Photos courtesy Historic Vehicle Association, except where noted.
Fifty years ago, while Alan Bean watched his fellow astronauts walk on the moon knowing that he too would soon leave footprints there, Esau and Janie Jenkins traveled South Carolina empowering black people and encouraging them to vote. Bean’s 1969 Corvette and the Jenkinses’ 1966 Volkswagen Type 2 couldn’t appear any less similar, but both represented an era of struggle and ascension in America, and both will now join the National Historic Vehicle Register.
Starting in the late Forties, the Jenkinses turned to transportation as a way to organize the local black population in and around Charleston, South Carolina. While they’d started the Progressive Club as a community hub incorporating a grocery store, post office, gas station, and day care (and hosted Martin Luther King Jr. at one of their workshops), children still needed to get to school and adults still needed to get to work, so they began busing blacks on their own, using vehicles they purchased from their farming proceeds.
They soon realized that they could use the time transporting the adults from Johns Island to downtown Charleston to educate their passengers on the U.S. Constitution and to teach them what they needed to know to pass literacy tests, which remained legal in federal elections until 1970. As the Jenkinses traveled the area, the two-tone Type 2 Deluxe Station Wagon became widely known, in part due to the “Love Is Progress; Hate Is Expensive” slogan they painted on the back panel of it. Their efforts, according to the Preservation Society of Charleston, “played a critical role in building the base for the Civil Rights Movement.”
The Jenkinses held on to the Volkswagen even after retiring it from service, but told their children they didn’t wish to see it restored. Though the van has started to rust through in areas and the lettering on the side of the bus has faded, the back panel remained bright and legible, leading the Jenkins family – with the help of the Preservation Society of Charleston – to donate that panel to the Smithsonian’s National Museum of African American History & Culture in June 2014.
The rest of the bus – flat tires and busted-out headlamps – has also made its way to Washington, D.C., as part of the Historic Vehicle Association’s digitization and documentation efforts prior to including the bus on the register. Of the two dozen or so vehicles already on the register, the Type 2 is the first civil rights-related vehicle the HVA has recognized.
Alan Bean (right) in September 1969. Photo by Ralph Morse, courtesy General Motors.
Recruited for NASA’s astronaut program in 1963, Bean piloted the Apollo 12 Lunar Module to land on the moon in November 1969 and later commanded Skylab 3 for 59 days in 1973. He’s perhaps best known among auto enthusiasts, however, for the 1969 Corvette he briefly leased from Chevrolet.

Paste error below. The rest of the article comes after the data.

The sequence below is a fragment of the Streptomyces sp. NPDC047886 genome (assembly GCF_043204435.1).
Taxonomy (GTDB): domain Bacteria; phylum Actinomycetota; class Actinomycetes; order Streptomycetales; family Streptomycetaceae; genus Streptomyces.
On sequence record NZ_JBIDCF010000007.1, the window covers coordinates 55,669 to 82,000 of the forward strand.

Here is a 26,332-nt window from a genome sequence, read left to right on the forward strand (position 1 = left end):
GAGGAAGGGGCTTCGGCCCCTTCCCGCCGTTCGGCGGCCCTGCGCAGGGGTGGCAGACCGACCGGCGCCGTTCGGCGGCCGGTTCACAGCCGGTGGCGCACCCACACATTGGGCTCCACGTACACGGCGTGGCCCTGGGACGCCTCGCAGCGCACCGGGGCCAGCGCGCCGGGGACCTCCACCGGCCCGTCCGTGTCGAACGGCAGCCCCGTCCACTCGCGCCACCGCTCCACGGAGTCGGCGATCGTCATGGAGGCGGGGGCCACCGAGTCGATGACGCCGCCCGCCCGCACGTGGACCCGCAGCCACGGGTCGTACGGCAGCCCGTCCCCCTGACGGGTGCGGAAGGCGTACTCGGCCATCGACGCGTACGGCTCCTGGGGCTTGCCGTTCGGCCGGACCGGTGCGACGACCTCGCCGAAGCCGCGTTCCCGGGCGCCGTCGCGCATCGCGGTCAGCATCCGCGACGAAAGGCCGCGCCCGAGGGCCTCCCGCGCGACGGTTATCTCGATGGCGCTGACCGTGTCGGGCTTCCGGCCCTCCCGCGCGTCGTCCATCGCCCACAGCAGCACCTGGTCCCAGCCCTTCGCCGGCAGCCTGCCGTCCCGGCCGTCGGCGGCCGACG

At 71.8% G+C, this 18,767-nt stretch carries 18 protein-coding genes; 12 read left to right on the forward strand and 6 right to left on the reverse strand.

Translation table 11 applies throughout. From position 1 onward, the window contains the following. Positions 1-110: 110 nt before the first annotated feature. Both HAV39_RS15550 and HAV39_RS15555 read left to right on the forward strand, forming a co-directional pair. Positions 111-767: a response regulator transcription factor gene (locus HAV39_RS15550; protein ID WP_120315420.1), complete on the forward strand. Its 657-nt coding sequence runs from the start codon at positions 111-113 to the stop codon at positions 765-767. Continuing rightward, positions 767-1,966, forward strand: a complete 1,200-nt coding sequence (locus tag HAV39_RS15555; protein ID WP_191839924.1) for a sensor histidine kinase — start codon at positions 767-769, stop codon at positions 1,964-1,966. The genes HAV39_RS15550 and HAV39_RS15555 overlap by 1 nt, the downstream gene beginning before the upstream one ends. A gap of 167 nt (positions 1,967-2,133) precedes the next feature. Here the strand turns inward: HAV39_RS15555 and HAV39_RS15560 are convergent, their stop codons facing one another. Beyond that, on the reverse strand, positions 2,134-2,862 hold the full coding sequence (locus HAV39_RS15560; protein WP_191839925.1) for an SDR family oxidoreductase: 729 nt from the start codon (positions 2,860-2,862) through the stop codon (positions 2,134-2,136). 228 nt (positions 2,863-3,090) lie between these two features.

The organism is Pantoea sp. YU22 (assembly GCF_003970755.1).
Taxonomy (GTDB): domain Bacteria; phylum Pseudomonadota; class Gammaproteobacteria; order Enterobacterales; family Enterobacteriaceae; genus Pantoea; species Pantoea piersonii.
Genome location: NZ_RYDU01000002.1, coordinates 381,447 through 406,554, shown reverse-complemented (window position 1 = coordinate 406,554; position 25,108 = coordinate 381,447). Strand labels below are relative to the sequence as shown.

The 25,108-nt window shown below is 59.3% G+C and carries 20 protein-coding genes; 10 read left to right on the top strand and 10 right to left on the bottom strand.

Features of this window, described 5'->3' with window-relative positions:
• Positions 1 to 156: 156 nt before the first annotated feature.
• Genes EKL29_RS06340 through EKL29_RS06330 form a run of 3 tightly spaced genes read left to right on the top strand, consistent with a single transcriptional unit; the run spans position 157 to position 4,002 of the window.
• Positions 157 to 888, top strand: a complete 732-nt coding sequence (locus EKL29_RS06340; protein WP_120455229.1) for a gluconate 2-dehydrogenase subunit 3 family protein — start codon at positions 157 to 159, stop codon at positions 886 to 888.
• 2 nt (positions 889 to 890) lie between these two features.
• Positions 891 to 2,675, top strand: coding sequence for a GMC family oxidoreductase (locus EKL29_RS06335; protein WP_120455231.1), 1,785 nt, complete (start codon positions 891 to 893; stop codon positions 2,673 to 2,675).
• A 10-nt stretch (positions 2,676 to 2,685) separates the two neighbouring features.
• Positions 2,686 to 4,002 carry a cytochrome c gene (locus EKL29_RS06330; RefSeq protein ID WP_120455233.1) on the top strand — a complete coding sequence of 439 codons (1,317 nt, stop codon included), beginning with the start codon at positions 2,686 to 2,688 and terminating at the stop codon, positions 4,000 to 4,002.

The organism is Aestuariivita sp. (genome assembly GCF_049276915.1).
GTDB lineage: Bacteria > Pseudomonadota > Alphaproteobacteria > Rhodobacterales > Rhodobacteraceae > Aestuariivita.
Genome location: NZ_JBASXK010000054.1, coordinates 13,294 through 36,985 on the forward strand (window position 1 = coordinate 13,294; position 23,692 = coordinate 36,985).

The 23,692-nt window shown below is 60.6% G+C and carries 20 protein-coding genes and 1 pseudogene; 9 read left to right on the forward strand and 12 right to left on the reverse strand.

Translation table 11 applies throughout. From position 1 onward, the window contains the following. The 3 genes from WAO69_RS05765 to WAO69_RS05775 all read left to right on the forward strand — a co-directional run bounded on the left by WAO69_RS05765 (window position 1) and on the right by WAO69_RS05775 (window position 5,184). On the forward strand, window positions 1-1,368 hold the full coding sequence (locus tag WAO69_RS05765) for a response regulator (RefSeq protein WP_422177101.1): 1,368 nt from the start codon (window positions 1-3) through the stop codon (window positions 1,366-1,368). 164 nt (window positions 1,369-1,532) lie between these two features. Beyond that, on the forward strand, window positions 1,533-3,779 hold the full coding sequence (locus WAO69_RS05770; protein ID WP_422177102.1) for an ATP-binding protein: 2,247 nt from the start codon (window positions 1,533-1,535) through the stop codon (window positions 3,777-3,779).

To capitalize on the popularity of the space program, former Indy 500 winner and Florida-based Chevrolet dealer Jim Rathmann convinced Chevrolet to allow him to lease Corvettes from his dealership to astronauts for $1 per year. Bean – along with his Apollo 12 crewmates Pete Conrad and Dick Gordon – took Rathmann up on his offer and all three got matching Riverside Gold 390hp 427 four-speed Stingrays customized with black “wings” covering the sail panels and the upper portions of the doors and quarter panels.
“We had ’em all painted this color so that we’d be identified as a crew,” Bean told James May. “When we’d go to work, we’d park ’em side by side; they looked great.”
The widely circulated LIFE magazine photo of the trio of astronauts atop their matching Corvettes ended up attracting the attention of NASA administrators, who saw it as a product endorsement and thus against the rules at NASA. Regardless, Rathmann’s leasing program continued for another couple of years.
Bean’s Corvette, the last remaining Apollo 12 Stingray and the one with “LMP” monogrammed in the red/white/blue fender badge, has remained with its current owner, Danny Reed, for the last 48 years and covered just 35,000 miles, according to the HVA. In Reed’s time owning the Corvette, it has taken the National Corvette Restorers Society’s Top Flight, Duntov, and American Heritage awards.
As part of their induction into the National Historic Vehicle Register, the Corvette and the Type 2 will each spend some time in the HVA’s display case on the National Mall in Washington, D.C. The former will go on display September 12-19 while the latter will go on display September 20-26.
Selection to the register also involves a complete documentation of the vehicle, including a fully referenced narrative of the vehicle’s provenance and full photography, which will then be placed in the Library of Congress. No restrictions are placed on subsequent use or sale of the vehicle.
For more information on the National Historic Vehicle Register, visit HistoricVehicle.org.